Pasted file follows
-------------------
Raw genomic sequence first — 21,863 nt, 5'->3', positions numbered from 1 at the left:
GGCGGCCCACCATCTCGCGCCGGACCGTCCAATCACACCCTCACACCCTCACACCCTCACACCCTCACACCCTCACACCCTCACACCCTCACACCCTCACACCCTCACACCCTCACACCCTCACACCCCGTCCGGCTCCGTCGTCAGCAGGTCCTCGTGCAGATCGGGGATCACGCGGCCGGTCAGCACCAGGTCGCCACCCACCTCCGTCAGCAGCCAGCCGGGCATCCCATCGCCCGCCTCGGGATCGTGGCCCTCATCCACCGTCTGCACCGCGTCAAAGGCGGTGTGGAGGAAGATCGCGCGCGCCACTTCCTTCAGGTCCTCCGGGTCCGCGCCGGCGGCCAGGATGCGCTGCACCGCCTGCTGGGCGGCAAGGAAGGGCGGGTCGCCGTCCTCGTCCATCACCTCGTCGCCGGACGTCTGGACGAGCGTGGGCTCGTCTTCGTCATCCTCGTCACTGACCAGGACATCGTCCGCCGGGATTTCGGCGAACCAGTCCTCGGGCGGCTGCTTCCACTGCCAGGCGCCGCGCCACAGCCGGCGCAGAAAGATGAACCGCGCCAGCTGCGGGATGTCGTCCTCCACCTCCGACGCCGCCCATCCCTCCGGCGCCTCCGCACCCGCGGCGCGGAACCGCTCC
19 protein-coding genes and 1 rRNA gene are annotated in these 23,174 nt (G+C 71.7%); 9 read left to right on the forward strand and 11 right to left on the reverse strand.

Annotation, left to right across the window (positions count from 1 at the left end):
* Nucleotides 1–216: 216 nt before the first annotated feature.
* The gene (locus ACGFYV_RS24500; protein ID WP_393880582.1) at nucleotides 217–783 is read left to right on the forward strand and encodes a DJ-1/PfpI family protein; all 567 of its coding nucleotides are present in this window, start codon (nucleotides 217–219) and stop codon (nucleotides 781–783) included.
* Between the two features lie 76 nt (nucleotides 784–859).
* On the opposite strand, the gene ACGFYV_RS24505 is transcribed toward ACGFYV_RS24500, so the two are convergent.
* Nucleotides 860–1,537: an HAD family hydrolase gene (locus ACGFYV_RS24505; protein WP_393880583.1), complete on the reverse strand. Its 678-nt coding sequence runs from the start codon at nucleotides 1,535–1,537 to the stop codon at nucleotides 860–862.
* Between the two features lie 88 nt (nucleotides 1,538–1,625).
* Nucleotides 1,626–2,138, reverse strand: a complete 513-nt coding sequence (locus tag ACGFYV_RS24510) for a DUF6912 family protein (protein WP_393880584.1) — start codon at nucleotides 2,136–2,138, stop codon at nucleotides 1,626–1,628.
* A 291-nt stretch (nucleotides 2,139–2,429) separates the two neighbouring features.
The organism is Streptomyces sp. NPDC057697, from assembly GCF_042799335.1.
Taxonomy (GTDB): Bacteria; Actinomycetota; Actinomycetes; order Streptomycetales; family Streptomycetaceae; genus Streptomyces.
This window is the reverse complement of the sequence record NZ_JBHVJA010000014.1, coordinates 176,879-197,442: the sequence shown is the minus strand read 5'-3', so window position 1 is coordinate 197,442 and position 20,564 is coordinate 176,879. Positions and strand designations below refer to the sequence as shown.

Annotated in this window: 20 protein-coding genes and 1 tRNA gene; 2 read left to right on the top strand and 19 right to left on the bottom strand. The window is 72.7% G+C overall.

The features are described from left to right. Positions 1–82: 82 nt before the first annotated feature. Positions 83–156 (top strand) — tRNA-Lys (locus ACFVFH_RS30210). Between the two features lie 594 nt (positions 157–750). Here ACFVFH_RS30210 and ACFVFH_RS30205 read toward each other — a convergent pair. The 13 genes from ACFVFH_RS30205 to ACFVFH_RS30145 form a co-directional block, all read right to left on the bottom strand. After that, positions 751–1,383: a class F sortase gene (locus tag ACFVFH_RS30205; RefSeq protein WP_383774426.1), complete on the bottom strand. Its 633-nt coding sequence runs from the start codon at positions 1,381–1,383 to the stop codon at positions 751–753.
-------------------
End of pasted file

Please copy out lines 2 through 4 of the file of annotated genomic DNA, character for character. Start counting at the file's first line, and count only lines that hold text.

GGCGGCCCACCATCTCGCGCCGGACCGTCCAATCACACCCTCACACCCTCACACCCTCACACCCTCACACCCTCACACCCTCACACCCTCACACCCTCACACCCTCACACCCTCACACCCTCACACCCCGTCCGGCTCCGTCGTCAGCAGGTCCTCGTGCAGATCGGGGATCACGCGGCCGGTCAGCACCAGGTCGCCACCCACCTCCGTCAGCAGCCAGCCGGGCATCCCATCGCCCGCCTCGGGATCGTGGCCCTCATCCACCGTCTGCACCGCGTCAAAGGCGGTGTGGAGGAAGATCGCGCGCGCCACTTCCTTCAGGTCCTCCGGGTCCGCGCCGGCGGCCAGGATGCGCTGCACCGCCTGCTGGGCGGCAAGGAAGGGCGGGTCGCCGTCCTCGTCCATCACCTCGTCGCCGGACGTCTGGACGAGCGTGGGCTCGTCTTCGTCATCCTCGTCACTGACCAGGACATCGTCCGCCGGGATTTCGGCGAACCAGTCCTCGGGCGGCTGCTTCCACTGCCAGGCGCCGCGCCACAGCCGGCGCAGAAAGATGAACCGCGCCAGCTGCGGGATGTCGTCCTCCACCTCCGACGCCGCCCATCCCTCCGGCGCCTCCGCACCCGCGGCGCGGAACCGCTCC
19 protein-coding genes and 1 rRNA gene are annotated in these 23,174 nt (G+C 71.7%); 9 read left to right on the forward strand and 11 right to left on the reverse strand.

Annotation, left to right across the window (positions count from 1 at the left end):